With A Piece Of String, Nothing Is Beyond Measure


March 30, 1991|By Rob Kasper

I believe in alternative measures.

Instead of using a metal measuring tape to figure out how long or how wide or how deep something is, I use other methods.

Like string. Not long ago I used a piece of string to measure the length of a fluorescent light that needed replacing. I stretched the string out until it equaled the length of the tube, then marked the string.

When I arrived at the fluorescent lamp section of the hardware store, I unraveled my string and searched for the right size replacement.

I know the sure-fire way to find the correct replacement part is to cart the broken part with you to the hardware store. But experience has taught me that carrying a 22-inch piece of string in my pocket is easier than driving with a 22-inch glass tube rolling around in the back seat of the car.

I also use string to measure lengths of pipe, being sure to mark the string where the elbows or bends in the pipe begin and end. Again, string is much lighter than metal pipe. And measuring bends in the pipe is tricky. For example, a 6-inch piece of pipe with an interior diameter of 3/4 inch, running between two elbows is not really six inches long. It is really 4 1/2 inches, the two elbows make up the additional 1 1/2 inches. All these calculations are easier for me when I buy pipe in string-lengths.

I do not have anything against retractable metal tape measures. It is just that I can rarely find mine. "Visitors", usually family members under 4 feet tall, borrow my measuring tape and fail to return it.

Years ago, it infuriated me when I couldn't lay my hands on mmeasuring tape. But now, two kids and countless measuring tapes later, I am mellowing.

I think of the words of Art-the-Alligator-Catcher. Art is a gator retrieval man in Jefferson Parish whom I met years ago during a trip to New Orleans. Down there when some worried parent spotted an alligator in a subdivision that used to be a swamp, Art was sent out to transfer the critter to safer waters.

The only real threat presented by these suddenly suburban gators, Art said, was that a big one might want to snack on small dogs and children. Dogs, Art said, can be taught to stay clear of gators, but not kids. As Art said, "There ain't no way you can keep a boy away from a gator."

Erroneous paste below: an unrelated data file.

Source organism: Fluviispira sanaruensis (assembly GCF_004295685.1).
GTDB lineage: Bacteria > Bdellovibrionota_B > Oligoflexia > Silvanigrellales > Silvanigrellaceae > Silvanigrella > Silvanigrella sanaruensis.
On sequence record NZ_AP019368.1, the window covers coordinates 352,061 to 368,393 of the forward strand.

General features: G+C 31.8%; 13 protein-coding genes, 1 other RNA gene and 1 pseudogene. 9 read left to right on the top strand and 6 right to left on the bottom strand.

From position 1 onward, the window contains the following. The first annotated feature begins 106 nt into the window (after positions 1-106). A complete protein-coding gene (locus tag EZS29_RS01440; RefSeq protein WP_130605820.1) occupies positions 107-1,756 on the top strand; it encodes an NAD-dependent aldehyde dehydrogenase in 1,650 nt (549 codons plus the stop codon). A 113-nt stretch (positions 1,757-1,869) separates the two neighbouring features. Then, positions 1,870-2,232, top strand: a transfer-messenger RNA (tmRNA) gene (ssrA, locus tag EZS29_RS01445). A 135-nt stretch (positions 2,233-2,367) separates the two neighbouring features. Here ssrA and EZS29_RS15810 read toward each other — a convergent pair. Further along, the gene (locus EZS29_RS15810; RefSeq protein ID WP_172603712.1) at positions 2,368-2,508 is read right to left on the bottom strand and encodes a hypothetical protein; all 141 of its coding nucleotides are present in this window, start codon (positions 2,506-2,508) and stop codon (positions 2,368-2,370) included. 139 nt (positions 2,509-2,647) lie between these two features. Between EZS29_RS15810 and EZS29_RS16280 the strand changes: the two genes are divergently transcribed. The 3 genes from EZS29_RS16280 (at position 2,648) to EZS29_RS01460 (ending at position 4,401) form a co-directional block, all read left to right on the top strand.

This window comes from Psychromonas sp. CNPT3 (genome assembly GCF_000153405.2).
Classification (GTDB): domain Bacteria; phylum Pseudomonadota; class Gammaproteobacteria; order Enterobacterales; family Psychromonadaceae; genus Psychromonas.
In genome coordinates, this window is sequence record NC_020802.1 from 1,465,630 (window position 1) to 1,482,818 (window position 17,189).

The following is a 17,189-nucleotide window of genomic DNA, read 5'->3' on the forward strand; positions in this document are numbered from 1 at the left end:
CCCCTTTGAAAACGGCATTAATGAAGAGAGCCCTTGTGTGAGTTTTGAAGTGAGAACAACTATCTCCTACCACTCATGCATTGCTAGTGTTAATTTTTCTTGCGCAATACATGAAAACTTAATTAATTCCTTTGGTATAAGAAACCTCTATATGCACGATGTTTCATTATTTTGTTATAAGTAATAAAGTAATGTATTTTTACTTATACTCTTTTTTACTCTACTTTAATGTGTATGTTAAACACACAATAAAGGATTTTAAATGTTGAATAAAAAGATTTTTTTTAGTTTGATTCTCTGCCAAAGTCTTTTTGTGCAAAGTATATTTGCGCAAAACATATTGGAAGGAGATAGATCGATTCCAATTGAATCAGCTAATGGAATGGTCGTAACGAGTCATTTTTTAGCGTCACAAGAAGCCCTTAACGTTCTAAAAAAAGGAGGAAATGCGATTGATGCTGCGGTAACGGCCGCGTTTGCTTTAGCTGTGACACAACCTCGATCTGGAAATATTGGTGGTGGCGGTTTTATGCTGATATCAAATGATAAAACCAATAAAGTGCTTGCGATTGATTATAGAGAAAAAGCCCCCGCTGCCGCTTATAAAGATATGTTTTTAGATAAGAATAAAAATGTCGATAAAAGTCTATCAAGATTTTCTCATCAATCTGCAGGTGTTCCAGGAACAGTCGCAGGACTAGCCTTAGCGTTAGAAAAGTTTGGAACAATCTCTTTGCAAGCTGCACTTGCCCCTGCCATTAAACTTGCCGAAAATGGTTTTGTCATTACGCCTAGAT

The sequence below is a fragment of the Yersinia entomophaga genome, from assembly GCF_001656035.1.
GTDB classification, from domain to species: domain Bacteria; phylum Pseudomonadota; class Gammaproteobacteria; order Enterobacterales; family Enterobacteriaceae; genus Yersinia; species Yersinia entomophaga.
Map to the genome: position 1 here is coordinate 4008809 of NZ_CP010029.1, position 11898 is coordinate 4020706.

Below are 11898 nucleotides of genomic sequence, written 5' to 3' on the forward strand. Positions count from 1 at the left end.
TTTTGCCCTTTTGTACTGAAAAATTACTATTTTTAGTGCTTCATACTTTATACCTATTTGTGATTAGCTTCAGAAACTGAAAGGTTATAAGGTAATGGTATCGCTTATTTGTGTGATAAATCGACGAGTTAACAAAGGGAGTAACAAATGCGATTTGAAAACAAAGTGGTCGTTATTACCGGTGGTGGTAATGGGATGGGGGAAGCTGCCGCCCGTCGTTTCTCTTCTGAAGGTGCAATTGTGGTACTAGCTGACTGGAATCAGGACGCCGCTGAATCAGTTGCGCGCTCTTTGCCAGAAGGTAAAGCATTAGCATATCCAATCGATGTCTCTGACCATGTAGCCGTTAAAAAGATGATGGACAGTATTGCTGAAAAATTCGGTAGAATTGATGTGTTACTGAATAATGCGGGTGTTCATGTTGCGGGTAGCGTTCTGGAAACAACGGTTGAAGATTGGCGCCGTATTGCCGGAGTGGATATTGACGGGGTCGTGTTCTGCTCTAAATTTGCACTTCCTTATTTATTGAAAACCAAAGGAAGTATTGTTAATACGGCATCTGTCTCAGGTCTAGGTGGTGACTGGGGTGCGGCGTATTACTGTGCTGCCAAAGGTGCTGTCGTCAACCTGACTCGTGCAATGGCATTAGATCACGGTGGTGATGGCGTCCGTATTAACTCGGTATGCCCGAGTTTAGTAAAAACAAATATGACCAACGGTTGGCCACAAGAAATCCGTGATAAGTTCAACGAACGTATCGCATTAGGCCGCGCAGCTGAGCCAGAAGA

I feel the same way about measuring tapes, there ain't no way to keep kids away from them. Kids are drawn to them, the attraction is almost as strong as that of M & Ms. And just like the candy, once the kids get their hands on them, measuring tapes disappear.

I have already gone through the routine of buying a new measuring tape and hiding it. This has two drawbacks.

First of all, by making it inaccessible to the kids, it is harder for me to use. Once I have carried my tool box to the third floor I don't want to tramp back down to the basement to retrieve my newly secreted measuring tape.

And secondly, I sometimes hide things so well I can't find them myself.

So I often improvise the measuring process. I've found that the pencil scratched at two points with a nail is an adequate way to measure the distance between two screw holes.

And there is always the old "one finger, two fingers" method of measuring how wide a hole is. While other parts of my body have expanded, my fingers have retained their boyish width.

Alternative measures are not for everyone. Some workmen scorn such measures as "imprecise." Maybe so. They are about as precise as the measurements of a two-by-four, which is really 1 1/2 inches by 3 1/2 inches. It is still called a two-by-four, because in theory those were the dimensions of the rough lumber, before it was smoothed out or "planed" into shape. Rough lumber is like the gross on your paycheck. Finished lumber is the net, what you have to work with after your gross has been "planed."

Moreover, I've seen some pros use unorthodox measurin techniques. Like the last time I bought a fluorescent tube at the hardware store. It was an impulse buy and I had not brought my string along. But I did know the lamp should be 22 inches long.

I grabbed one tube that looked like it would fit and carried it over to a hardware store clerk. I asked him if it was 22 inches long. I expected him to pull out one of those turbo-powered measuring tapes. Instead, he put the fluorescent lamp down on the store's tile floor. Seeing that the tube was exactly two tiles long, he announced it was the correct size.

He was right. So the next time I need a fluorescent light, I won't even have to bring along my string. I'll know what I need is one of those two-tile tubes.

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